NPR special correspondent Susan Stamberg marked its birth.

SUSAN STAMBERG: This is the Andre Malraux Museum, just on the waterfront of the second biggest port of France - La Havre. It's a sunny day and through the museum's window wall, the English Channel is water the impressionists would have loved.

It's flowing nicely. There's no foam. There are no waves to speak of, but the water runs with currents. It gives off glimmers and glints, as the light catches it.

Claude Monet grew up here in La Havre. And here in 1872, when he was 32, he painted the picture that gave an art style its name. "Impression Sunrise" was Monet's title for a quick and brushy harbor scene - small boats, watery reflections in pinks, blues, orange. When Monet displayed it in Paris, along with similar works by artist friends, a sneering critic called the show "The Exhibition of the Impressionists," and so a movement was baptized.

Museum guide Emmanuelle Rian says their style was brand new and brave.

Ms. EMMANUELLE RIAN (Guide, Andre Malraux Museum): They had a great idea and they contributed to introduce a real revolution in painting. They go further in 20 years than most of the painters did during two centuries.

STAMBERG: The impressionists break all the formal academic rules - use quick brush strokes, change perspective, won't use black; shadows are made of color, they say; patch blue next to red next to brown and look what happens. And at waters' edge in La Havre, Monet is first.

Ms. RIAN: He is free.

STAMBERG: You work here every day.

Ms. RIAN: Yes.

STAMBERG: And so when you walk around and you're outside and you looking at the water, are you seeing Monets?

Ms. RIAN: Naturally. I think I have not Monet's eyes. This is the real difference.

STAMBERG: Here's my paper plate palette. Mix up a little white and blue for the sky.

I try to see and paint with Monet's eyes in another port city, Rouen. Here, 20 years after that first impressionist work, Claude Monet made 30 pictures of Rouen's massive Gothic cathedral - extreme close-ups of one part of the fa�ade - flattened perspective, encrustations of paint.

Today, in the room where he worked, there are classes in how to paint like Monet. Any student struggling with colors may remember that 19-year-old Joan of Arc was burned at the stake in Rouen, although not for artistic malfeasance.

Oops. Yeah, I think I just...

Unidentified Man: In English. Yeah.

STAMBERG: ...I'm taking my brush.

Unidentified Man: You do speak English.

Ms. CATHERINE BRANDON (Guide, Rouen Fine Arts Museum): I have a very bad English.

(Soundbite of laughter)

STAMBERG: Do your best. I have very bad painting.

(Soundbite of laughter)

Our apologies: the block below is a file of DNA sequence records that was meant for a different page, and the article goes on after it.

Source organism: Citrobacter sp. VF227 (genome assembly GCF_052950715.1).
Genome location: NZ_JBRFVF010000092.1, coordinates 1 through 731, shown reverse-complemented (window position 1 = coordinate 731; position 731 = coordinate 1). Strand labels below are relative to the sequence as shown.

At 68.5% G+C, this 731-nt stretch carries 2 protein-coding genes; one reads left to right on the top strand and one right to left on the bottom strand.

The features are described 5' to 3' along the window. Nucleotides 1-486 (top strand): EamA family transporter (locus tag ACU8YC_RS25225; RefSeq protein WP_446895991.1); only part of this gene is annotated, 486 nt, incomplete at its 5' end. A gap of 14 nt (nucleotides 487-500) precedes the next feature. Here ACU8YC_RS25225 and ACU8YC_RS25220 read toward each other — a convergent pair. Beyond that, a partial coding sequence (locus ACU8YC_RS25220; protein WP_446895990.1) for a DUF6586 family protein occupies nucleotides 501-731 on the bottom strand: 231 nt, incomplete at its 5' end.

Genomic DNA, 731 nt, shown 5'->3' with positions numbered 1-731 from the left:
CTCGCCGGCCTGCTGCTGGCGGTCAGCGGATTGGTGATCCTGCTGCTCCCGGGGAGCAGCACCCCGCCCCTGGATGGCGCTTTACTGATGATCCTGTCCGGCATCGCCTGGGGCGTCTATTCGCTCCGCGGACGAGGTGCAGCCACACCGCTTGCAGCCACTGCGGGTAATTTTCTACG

STAMBERG: At the Rouen Fine Arts Museum, where 11 cathedral paintings are on view, guide Catherine Brandon says Monet spent parts of 1892 and '93 in town making his series.

Ms. BRANDON: He came to Rouen twice, two sessions of three months at the same period because of the light: February, March, April. He sat from 7:00 in the morning until maybe 6:00 or 7:00 in the evening, just painting the cathedral -10 canvases at the same time, just to capture the light.

STAMBERG: Monet lined his canvases up in front of a window, and moved from one canvas to the next as the shifting light changed the colors of the pale stone facade.

Mr. YVES LECLERC (Director, Tourist Office, Rouen): You can see on each different cathedral, the sky is not the same.

STAMBERG: Yves Leclerc runs the Rouen tourist office just across the street from the Notre Dame Cathedral, in the building where Monet worked.

Mr. LECLERC: When you imagine there was no camera, no photo, nothing -everything he got, it was only the highs(ph) and the spirit. He's a genius.

STAMBERG: So he stood right here where we are?

Ms. MARIE BACHELON(ph) (Tourist Office, Rouen): Yeah. Yes. I mean he was looking out the cathedral by the window.

STAMBERG: Marie Bachelon works here too.

Ms. BACHELON: And he found the inspiration.

STAMBERG: So we're standing in the exact spot where he worked?

Ms. BACHELON: Exactly, in the steps of Claude Monet in Rouen.

STAMBERG: In Monet's time, this room where we are chatting was a lingerie shop. The painter rented this space by the shop window. Yves Leclerc say customers were not thrilled by the presence of Monsieur Monet.

Mr. LECLERC: Imagine a normal guy, one meter ninety and 130 kilo...

STAMBERG: Tall, big guy.

Mr. LECLERC: Yeah, very strong Norman. And these small ladies come for trying the underwear.

STAMBERG: So a screen was put up between the painter and the ladies.

Mr. LECLERC: And when he finished to paint, somebody said that in the screen it was a small hole.

STAMBERG: A hole in the screen? Surely Monet was too busy studying the paths of light on the cathedral and catching the shifts in crusts of color on his canvas.

The work obsessed the 50-something artist. He was painting light, but it weighed on him. Nothing satisfied him. Monet began having nightmares.

Ms. BRANDON: He dreamt that the cathedral would fall down on him.

STAMBERG: Huge filigreed stones crashing down in pinks, golds, blues. In the end, he wrote to his wife: I am trying to do the impossible.

Dabbing, dabbing - I have to say, this is nothing like Monet, can't touch it. But you know what? It's fun.

(Soundbite of accordion music)

STAMBERG: Claude Monet didn't finish his series of cathedral paintings in Rouen. He took them home to Giverny, about 45 miles northeast of Paris, home to his family, his garden. Around this time he began putting in a water garden. We will go there next: Giverny, where the master spent the last decades of his long life shifting the garden's shimmers onto his canvases.

Im Susan Stamberg, NPR News.

(Soundbite of accordion music)

MONTAGNE: You can see some of Monet's cathedrals, plus the first impressionist painting, and Susan Stamberg's attempt to capture his spirit on her canvas, at NPR.org. Transcript provided by NPR, Copyright NPR.